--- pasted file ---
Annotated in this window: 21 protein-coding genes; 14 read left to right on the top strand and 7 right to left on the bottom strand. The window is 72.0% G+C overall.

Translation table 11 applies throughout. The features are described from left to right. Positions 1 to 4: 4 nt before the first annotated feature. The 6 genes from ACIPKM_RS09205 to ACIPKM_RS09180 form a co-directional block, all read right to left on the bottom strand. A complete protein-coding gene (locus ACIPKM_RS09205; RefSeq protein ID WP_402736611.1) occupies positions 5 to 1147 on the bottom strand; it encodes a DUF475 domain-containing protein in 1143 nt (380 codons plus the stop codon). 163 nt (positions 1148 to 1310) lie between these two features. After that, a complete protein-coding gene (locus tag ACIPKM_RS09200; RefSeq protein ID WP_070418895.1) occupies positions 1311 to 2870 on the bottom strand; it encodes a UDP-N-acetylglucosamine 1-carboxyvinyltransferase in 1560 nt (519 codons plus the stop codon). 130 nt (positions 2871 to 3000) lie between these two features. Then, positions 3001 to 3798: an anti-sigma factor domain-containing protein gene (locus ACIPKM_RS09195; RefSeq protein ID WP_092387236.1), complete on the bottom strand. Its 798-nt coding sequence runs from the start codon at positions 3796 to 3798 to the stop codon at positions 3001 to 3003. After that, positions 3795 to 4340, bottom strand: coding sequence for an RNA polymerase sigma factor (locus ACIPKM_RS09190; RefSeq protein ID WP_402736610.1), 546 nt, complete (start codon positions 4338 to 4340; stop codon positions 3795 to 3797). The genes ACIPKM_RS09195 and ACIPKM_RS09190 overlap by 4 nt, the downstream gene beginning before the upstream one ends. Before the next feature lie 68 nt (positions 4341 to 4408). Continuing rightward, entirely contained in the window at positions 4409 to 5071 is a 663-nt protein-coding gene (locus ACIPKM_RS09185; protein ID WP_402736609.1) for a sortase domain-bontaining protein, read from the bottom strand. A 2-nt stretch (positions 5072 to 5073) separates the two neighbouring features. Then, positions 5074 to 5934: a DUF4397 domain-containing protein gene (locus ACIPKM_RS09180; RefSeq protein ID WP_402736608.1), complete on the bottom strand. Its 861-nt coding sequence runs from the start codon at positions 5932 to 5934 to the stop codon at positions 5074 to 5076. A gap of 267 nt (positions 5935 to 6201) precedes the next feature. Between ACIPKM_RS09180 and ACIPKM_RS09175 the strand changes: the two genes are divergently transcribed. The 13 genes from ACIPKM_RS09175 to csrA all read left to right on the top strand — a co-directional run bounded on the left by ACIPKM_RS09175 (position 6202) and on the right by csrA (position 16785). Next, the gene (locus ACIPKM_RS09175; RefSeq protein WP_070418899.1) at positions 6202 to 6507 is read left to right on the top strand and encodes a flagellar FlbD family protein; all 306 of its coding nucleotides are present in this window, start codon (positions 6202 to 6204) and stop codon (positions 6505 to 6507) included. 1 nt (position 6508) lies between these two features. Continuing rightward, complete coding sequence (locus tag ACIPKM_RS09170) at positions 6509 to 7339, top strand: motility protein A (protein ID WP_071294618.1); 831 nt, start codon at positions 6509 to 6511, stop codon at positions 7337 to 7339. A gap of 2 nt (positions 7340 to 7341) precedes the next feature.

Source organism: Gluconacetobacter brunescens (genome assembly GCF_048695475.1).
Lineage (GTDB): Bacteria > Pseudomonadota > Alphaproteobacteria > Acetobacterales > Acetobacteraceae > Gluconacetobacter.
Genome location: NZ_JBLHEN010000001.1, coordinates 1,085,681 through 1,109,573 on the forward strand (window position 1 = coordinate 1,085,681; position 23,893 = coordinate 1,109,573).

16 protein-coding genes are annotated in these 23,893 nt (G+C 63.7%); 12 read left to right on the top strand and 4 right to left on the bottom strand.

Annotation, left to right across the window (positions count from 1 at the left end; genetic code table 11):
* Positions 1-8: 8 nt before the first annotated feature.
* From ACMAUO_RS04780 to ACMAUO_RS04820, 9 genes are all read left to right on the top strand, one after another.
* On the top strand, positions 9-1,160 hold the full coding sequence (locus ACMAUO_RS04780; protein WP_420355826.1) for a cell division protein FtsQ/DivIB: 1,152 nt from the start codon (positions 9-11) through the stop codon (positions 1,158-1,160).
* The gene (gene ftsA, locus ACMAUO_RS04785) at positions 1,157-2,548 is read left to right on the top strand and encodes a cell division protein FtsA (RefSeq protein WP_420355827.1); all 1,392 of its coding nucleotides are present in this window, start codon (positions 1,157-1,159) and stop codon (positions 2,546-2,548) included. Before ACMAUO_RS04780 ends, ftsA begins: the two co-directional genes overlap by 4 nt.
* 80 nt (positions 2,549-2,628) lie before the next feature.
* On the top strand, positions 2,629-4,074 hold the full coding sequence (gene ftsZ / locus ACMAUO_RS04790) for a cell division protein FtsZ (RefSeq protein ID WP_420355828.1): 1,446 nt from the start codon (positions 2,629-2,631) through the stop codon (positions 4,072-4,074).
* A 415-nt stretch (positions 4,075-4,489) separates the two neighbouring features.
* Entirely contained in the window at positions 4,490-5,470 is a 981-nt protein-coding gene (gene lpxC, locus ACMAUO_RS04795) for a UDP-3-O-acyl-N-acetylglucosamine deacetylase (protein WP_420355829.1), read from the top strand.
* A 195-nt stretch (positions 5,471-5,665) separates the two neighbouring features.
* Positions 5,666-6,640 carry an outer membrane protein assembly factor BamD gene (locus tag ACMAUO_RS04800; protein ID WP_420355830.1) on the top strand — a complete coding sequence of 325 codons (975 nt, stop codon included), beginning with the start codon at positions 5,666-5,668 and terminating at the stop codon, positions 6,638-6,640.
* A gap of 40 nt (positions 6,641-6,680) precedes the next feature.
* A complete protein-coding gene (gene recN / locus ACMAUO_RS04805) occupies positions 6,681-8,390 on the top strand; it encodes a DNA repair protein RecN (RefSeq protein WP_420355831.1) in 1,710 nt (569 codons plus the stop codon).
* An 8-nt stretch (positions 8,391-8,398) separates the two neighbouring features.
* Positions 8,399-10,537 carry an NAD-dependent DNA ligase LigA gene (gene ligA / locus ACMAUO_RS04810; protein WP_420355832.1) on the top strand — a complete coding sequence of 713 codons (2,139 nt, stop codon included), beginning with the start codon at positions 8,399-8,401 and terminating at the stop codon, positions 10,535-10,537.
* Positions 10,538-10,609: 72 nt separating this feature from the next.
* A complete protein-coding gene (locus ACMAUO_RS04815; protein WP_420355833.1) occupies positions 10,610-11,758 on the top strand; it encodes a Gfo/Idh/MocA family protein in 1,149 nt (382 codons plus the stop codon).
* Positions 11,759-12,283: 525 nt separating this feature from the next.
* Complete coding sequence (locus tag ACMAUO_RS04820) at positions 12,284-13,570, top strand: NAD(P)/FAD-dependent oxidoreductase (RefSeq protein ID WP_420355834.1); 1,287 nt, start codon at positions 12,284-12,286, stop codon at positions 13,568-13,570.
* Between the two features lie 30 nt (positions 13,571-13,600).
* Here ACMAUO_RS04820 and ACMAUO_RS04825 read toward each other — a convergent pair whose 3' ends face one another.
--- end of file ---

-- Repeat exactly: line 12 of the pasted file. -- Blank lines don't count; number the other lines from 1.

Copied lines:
* 80 nt (positions 2,549-2,628) lie before the next feature.